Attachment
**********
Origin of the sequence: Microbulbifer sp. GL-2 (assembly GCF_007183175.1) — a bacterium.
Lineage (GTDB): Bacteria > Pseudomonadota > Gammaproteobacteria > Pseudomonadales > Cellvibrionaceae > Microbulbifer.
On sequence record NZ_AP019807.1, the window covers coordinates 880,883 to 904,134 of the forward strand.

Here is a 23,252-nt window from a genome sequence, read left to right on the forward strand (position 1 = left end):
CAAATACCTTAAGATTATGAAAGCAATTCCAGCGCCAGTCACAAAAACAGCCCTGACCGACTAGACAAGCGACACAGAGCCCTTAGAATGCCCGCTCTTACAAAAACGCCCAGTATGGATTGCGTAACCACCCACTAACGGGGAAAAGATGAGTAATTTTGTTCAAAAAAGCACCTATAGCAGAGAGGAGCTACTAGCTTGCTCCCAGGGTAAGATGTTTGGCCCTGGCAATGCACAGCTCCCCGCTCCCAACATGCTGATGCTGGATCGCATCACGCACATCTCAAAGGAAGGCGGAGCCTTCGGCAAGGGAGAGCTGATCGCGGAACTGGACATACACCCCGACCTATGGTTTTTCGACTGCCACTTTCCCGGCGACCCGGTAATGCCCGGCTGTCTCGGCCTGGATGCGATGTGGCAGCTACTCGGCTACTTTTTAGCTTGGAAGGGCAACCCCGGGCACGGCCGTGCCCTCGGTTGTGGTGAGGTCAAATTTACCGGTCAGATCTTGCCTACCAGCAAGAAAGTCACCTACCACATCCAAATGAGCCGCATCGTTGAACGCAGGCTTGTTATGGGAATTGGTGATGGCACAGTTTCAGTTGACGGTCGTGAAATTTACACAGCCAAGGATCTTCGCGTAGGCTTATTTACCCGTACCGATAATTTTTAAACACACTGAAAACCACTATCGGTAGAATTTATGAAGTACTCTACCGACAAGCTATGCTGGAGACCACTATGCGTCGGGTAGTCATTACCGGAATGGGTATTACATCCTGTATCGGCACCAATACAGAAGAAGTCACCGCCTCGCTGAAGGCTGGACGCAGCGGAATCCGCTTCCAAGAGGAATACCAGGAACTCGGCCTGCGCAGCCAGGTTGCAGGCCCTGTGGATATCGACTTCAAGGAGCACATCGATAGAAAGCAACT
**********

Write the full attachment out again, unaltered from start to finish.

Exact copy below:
Origin of the sequence: Microbulbifer sp. GL-2 (assembly GCF_007183175.1) — a bacterium.
Lineage (GTDB): Bacteria > Pseudomonadota > Gammaproteobacteria > Pseudomonadales > Cellvibrionaceae > Microbulbifer.
On sequence record NZ_AP019807.1, the window covers coordinates 880,883 to 904,134 of the forward strand.

Here is a 23,252-nt window from a genome sequence, read left to right on the forward strand (position 1 = left end):
CAAATACCTTAAGATTATGAAAGCAATTCCAGCGCCAGTCACAAAAACAGCCCTGACCGACTAGACAAGCGACACAGAGCCCTTAGAATGCCCGCTCTTACAAAAACGCCCAGTATGGATTGCGTAACCACCCACTAACGGGGAAAAGATGAGTAATTTTGTTCAAAAAAGCACCTATAGCAGAGAGGAGCTACTAGCTTGCTCCCAGGGTAAGATGTTTGGCCCTGGCAATGCACAGCTCCCCGCTCCCAACATGCTGATGCTGGATCGCATCACGCACATCTCAAAGGAAGGCGGAGCCTTCGGCAAGGGAGAGCTGATCGCGGAACTGGACATACACCCCGACCTATGGTTTTTCGACTGCCACTTTCCCGGCGACCCGGTAATGCCCGGCTGTCTCGGCCTGGATGCGATGTGGCAGCTACTCGGCTACTTTTTAGCTTGGAAGGGCAACCCCGGGCACGGCCGTGCCCTCGGTTGTGGTGAGGTCAAATTTACCGGTCAGATCTTGCCTACCAGCAAGAAAGTCACCTACCACATCCAAATGAGCCGCATCGTTGAACGCAGGCTTGTTATGGGAATTGGTGATGGCACAGTTTCAGTTGACGGTCGTGAAATTTACACAGCCAAGGATCTTCGCGTAGGCTTATTTACCCGTACCGATAATTTTTAAACACACTGAAAACCACTATCGGTAGAATTTATGAAGTACTCTACCGACAAGCTATGCTGGAGACCACTATGCGTCGGGTAGTCATTACCGGAATGGGTATTACATCCTGTATCGGCACCAATACAGAAGAAGTCACCGCCTCGCTGAAGGCTGGACGCAGCGGAATCCGCTTCCAAGAGGAATACCAGGAACTCGGCCTGCGCAGCCAGGTTGCAGGCCCTGTGGATATCGACTTCAAGGAGCACATCGATAGAAAGCAACT